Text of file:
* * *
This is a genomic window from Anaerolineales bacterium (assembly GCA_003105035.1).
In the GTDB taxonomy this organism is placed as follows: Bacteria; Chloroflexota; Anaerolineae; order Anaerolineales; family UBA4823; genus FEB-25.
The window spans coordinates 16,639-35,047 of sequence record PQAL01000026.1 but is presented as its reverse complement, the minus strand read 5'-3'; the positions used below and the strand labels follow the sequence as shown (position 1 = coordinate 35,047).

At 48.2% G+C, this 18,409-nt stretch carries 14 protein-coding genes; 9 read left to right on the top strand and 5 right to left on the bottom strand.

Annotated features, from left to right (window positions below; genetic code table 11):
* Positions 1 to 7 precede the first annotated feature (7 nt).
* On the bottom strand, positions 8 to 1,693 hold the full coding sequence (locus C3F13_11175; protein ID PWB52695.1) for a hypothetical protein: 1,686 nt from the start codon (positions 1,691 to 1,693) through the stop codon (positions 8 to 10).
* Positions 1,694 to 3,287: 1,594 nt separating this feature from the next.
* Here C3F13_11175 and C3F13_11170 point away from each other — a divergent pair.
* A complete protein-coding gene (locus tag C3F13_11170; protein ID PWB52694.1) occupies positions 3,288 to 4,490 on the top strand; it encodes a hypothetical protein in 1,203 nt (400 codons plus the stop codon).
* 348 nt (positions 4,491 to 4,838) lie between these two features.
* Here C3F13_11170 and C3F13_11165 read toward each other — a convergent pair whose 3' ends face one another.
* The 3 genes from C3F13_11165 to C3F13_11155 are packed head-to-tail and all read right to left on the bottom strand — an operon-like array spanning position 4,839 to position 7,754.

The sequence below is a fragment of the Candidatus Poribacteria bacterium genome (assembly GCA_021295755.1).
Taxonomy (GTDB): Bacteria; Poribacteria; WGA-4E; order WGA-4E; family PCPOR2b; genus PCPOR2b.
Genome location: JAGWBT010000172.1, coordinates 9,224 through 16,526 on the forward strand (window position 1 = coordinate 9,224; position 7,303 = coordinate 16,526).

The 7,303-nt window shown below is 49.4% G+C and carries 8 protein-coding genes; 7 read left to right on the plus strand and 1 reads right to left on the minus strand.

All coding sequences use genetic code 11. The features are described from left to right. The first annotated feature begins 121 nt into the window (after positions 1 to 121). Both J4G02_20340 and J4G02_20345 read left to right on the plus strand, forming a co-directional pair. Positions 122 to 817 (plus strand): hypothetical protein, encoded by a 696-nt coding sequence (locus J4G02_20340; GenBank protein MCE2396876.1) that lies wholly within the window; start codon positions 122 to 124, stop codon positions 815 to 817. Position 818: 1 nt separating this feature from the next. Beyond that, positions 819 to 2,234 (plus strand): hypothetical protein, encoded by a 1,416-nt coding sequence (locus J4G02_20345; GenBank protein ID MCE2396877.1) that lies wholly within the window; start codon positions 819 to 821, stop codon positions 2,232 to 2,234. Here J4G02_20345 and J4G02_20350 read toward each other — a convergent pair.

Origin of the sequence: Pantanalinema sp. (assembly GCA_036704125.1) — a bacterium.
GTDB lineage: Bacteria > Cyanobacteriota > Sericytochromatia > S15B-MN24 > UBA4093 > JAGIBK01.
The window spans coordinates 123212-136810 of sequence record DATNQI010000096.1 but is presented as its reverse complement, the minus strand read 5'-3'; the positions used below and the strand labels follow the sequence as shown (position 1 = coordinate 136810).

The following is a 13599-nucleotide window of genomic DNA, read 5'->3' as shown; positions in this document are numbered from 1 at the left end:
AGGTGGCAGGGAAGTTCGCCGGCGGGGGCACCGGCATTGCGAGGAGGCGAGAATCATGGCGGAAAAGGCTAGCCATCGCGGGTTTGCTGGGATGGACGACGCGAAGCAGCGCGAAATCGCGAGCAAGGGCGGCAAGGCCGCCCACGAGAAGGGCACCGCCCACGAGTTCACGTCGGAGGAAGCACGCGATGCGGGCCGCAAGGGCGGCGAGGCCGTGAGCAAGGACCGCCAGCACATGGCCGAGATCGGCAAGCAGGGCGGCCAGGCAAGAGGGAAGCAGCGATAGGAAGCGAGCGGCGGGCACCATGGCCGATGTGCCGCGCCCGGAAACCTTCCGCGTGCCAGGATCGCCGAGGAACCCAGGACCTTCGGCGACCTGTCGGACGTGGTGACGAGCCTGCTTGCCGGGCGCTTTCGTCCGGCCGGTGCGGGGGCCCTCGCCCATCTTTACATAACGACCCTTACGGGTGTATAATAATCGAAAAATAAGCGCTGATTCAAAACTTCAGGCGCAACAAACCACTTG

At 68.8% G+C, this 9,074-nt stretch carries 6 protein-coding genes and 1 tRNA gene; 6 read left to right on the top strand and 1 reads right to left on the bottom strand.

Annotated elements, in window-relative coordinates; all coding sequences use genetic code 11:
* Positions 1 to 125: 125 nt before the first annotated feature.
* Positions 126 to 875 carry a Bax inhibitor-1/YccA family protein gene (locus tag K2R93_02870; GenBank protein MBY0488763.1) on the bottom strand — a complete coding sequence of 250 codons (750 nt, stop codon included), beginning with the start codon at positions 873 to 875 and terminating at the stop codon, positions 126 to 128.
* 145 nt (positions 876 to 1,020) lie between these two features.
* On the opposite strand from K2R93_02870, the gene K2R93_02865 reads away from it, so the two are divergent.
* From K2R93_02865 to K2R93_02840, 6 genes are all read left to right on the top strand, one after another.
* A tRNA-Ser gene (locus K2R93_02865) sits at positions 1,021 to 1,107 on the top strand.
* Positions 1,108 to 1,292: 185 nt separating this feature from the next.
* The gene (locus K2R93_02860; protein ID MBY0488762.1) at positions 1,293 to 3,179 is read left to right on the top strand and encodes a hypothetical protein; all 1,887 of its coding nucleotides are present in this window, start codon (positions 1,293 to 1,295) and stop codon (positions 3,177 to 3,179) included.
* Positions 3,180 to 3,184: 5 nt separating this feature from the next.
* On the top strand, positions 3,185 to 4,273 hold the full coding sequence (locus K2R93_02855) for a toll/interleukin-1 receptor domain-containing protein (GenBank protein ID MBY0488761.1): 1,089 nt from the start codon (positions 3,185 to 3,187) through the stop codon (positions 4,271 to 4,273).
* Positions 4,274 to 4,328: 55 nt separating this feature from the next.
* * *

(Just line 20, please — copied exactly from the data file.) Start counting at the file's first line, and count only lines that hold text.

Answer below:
GTDB lineage: Bacteria > Cyanobacteriota > Sericytochromatia > S15B-MN24 > UBA4093 > JAGIBK01.